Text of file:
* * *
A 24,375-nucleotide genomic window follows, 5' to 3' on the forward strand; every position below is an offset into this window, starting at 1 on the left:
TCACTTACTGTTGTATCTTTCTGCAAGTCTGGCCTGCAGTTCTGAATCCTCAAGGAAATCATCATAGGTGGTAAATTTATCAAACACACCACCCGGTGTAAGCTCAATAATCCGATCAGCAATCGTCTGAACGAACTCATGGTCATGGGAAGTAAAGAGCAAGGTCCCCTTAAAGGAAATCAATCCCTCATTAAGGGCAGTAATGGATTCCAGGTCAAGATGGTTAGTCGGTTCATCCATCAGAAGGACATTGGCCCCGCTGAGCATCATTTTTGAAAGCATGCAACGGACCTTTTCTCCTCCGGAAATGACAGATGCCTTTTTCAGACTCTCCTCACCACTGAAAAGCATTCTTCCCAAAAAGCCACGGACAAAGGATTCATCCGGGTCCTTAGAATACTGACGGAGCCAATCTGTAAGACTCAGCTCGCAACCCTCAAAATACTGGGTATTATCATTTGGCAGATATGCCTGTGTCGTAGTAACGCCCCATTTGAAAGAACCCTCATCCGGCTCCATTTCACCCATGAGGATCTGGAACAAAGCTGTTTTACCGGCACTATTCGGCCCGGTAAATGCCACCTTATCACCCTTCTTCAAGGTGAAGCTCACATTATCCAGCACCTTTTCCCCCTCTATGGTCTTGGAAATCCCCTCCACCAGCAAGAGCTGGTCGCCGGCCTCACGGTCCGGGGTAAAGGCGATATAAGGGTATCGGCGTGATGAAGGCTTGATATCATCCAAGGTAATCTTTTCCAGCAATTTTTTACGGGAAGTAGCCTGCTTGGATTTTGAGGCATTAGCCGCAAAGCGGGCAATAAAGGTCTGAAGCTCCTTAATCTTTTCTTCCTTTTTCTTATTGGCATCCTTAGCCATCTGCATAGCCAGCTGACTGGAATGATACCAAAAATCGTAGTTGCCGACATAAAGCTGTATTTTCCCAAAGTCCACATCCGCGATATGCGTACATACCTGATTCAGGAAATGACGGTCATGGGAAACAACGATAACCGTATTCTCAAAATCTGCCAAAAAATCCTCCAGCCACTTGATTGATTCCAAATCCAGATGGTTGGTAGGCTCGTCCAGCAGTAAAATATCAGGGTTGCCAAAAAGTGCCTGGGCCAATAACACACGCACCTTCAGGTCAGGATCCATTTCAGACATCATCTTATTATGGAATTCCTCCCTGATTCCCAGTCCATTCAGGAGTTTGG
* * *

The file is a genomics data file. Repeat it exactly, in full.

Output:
A 24,375-nucleotide genomic window follows, 5' to 3' on the forward strand; every position below is an offset into this window, starting at 1 on the left:
TCACTTACTGTTGTATCTTTCTGCAAGTCTGGCCTGCAGTTCTGAATCCTCAAGGAAATCATCATAGGTGGTAAATTTATCAAACACACCACCCGGTGTAAGCTCAATAATCCGATCAGCAATCGTCTGAACGAACTCATGGTCATGGGAAGTAAAGAGCAAGGTCCCCTTAAAGGAAATCAATCCCTCATTAAGGGCAGTAATGGATTCCAGGTCAAGATGGTTAGTCGGTTCATCCATCAGAAGGACATTGGCCCCGCTGAGCATCATTTTTGAAAGCATGCAACGGACCTTTTCTCCTCCGGAAATGACAGATGCCTTTTTCAGACTCTCCTCACCACTGAAAAGCATTCTTCCCAAAAAGCCACGGACAAAGGATTCATCCGGGTCCTTAGAATACTGACGGAGCCAATCTGTAAGACTCAGCTCGCAACCCTCAAAATACTGGGTATTATCATTTGGCAGATATGCCTGTGTCGTAGTAACGCCCCATTTGAAAGAACCCTCATCCGGCTCCATTTCACCCATGAGGATCTGGAACAAAGCTGTTTTACCGGCACTATTCGGCCCGGTAAATGCCACCTTATCACCCTTCTTCAAGGTGAAGCTCACATTATCCAGCACCTTTTCCCCCTCTATGGTCTTGGAAATCCCCTCCACCAGCAAGAGCTGGTCGCCGGCCTCACGGTCCGGGGTAAAGGCGATATAAGGGTATCGGCGTGATGAAGGCTTGATATCATCCAAGGTAATCTTTTCCAGCAATTTTTTACGGGAAGTAGCCTGCTTGGATTTTGAGGCATTAGCCGCAAAGCGGGCAATAAAGGTCTGAAGCTCCTTAATCTTTTCTTCCTTTTTCTTATTGGCATCCTTAGCCATCTGCATAGCCAGCTGACTGGAATGATACCAAAAATCGTAGTTGCCGACATAAAGCTGTATTTTCCCAAAGTCCACATCCGCGATATGCGTACATACCTGATTCAGGAAATGACGGTCATGGGAAACAACGATAACCGTATTCTCAAAATCTGCCAAAAAATCCTCCAGCCACTTGATTGATTCCAAATCCAGATGGTTGGTAGGCTCGTCCAGCAGTAAAATATCAGGGTTGCCAAAAAGTGCCTGGGCCAATAACACACGCACCTTCAGGTCAGGATCCATTTCAGACATCATCTTATTATGGAATTCCTCCCTGATTCCCAGTCCATTCAGGAGTTTGG